The introduction of a few additional terms would be useful to the remaining sections of this review. Pharmacokinetics can be simply referred to as the actions of the body on a medication; for systemic effect, a drug first needs to be absorbed by the body, it is then distributed within and excreted from the body with many drugs being metabolized in the process. These four pharmacokinetic processes: absorption, distribution, metabolism and excretion, are described by a number of parameters with mathematical derivations and relationships(1). Apart from direct intravenous injection, after a drug is administered to a patient, it requires absorption by the body to reach the systemic circulation. From the vascular space, the drug undergoes distribution to the presumed site of drug action as well as to other tissues that include those responsible for the metabolism and excretion of the drug. These latter two terms (metabolism and excretion) are often collectively referred to as drug elimination. Most of the known influences of nutrition status are seen in drug distribution and drug elimination. The pharmacokinetic parameters that reflect these processes are volume of distribution (Vd) and clearance, respectively.

The distribution or movement of an active drug from the bloodstream to the site(s) of effect are determined by several factors related to the drug (e.g. lipophilicity, plasma protein binding, degree of ionization and tissue affinity) and to the body (e.g. body composition, blood flow, tissue size and permeability)(1, 10, 11). As a result, the distribution of a given drug is not the same to all tissues of the body. The Vd is an expression that uniquely reflects the distribution of each drug and is described in litres per kilogram of body weight (litres/kg). Higher values indicate extensive distribution and tissue binding. This is not an anatomical volume, but a theoretical body volume that the drug would have to distribute into if the drug concentration everywhere in the body were the same as is found in the blood following the administration of a known dose. In other words, the Vd relates the serum drug concentration to the amount of drug in the body. Drug elimination can be viewed in two parts; metabolism and excretion(1). Although some drugs are excreted from the body unchanged, most undergo some form of metabolism first which transforms the drug's chemical structure through an enzymatic reaction. These reactions may generally be described as either phase I or phase II depending on whether they involve, respectively, addition/subtraction of a functional group or conjugation with an endogenous substance. These metabolic reactions take place not only in the liver, but also in other tissue sites (e.g. intestinal mucosa) to some degree. The removal of the drug and any metabolite(s) from the body occurs predominantly through renal and biliary routes of excretion. The expression clearance is used to define the elimination of a drug from the body and is described in litres per hour (litres/h). Physiologically, this reflects the volume of blood that is cleared of a drug per unit of time as observed from sequential serum drug concentrations following an administered dose. The term clearance refers to the sum of multiple routes of elimination when more than one route exists for a drug. The size of the initial or loading dose of a drug depends on its Vd, while maintenance doses are based on drug clearance. Many drugs rely on weight-based (mg/kg) dosing.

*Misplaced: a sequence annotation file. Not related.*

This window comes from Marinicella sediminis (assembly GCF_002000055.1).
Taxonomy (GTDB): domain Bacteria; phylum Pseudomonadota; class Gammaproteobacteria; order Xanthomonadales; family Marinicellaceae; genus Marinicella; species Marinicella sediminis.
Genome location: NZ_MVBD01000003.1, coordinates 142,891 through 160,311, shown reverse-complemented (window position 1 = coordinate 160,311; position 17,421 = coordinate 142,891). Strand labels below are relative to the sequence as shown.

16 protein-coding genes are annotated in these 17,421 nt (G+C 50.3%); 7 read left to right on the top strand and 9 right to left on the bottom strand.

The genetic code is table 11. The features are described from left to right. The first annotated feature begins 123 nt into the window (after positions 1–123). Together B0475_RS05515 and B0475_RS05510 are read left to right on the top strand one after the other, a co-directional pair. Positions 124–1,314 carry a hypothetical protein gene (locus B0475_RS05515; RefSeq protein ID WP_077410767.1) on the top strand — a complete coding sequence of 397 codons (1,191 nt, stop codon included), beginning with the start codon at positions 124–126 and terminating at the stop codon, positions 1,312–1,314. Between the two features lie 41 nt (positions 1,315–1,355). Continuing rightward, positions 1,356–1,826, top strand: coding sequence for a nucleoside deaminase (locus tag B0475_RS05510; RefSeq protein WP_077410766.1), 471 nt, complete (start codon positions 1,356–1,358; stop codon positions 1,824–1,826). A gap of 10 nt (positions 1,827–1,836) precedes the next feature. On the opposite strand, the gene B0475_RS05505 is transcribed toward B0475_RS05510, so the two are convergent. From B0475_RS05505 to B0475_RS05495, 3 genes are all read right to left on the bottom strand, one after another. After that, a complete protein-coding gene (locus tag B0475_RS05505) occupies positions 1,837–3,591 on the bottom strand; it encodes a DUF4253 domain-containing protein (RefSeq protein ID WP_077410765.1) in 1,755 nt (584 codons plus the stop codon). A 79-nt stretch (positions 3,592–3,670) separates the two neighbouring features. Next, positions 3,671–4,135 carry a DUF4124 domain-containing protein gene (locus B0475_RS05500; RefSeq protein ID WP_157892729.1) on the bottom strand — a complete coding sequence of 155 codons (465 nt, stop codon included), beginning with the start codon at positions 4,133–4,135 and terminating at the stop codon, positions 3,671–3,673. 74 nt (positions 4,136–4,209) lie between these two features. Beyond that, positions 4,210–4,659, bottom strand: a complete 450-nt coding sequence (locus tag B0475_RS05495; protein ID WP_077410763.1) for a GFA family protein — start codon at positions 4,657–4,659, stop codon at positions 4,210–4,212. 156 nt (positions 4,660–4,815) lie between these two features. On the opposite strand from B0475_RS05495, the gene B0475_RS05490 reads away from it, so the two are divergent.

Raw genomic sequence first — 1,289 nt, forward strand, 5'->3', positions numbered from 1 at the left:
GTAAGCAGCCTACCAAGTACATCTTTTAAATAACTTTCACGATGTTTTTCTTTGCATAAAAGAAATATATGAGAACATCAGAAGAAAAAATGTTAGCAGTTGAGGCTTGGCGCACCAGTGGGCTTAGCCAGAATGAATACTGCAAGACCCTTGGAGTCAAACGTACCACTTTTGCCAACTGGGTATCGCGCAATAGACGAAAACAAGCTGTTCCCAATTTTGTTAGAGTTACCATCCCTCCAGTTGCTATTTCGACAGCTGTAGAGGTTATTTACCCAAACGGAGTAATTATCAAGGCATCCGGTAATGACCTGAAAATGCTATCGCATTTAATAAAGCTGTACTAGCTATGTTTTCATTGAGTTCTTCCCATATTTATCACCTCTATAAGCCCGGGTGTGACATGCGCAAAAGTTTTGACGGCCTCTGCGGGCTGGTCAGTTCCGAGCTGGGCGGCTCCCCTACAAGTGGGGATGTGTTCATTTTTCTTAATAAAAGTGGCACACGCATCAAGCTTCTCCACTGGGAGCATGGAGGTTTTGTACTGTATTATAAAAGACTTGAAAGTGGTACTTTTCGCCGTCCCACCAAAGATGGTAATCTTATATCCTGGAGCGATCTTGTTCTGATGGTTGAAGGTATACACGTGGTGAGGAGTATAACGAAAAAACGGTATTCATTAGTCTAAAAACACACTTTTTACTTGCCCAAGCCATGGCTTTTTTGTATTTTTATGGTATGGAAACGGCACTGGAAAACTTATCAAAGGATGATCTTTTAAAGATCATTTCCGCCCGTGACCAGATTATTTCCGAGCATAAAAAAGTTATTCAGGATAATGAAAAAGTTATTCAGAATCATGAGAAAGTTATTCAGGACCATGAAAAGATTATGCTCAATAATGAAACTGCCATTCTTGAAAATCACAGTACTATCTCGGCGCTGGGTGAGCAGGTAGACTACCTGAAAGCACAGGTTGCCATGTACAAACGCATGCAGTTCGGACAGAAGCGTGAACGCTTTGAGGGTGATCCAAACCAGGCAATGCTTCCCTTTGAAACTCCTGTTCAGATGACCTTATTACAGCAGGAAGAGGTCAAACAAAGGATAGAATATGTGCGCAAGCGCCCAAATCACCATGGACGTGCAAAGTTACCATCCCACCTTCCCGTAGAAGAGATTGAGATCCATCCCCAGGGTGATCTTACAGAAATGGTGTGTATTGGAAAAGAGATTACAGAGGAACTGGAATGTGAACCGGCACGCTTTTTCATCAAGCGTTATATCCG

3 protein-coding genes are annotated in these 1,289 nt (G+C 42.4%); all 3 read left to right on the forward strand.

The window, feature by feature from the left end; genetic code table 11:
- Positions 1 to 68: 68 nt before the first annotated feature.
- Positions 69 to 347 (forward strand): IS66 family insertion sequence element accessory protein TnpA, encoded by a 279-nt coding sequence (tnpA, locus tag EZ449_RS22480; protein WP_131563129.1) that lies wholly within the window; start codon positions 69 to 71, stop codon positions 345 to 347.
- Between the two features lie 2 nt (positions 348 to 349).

Malnutrition and body weight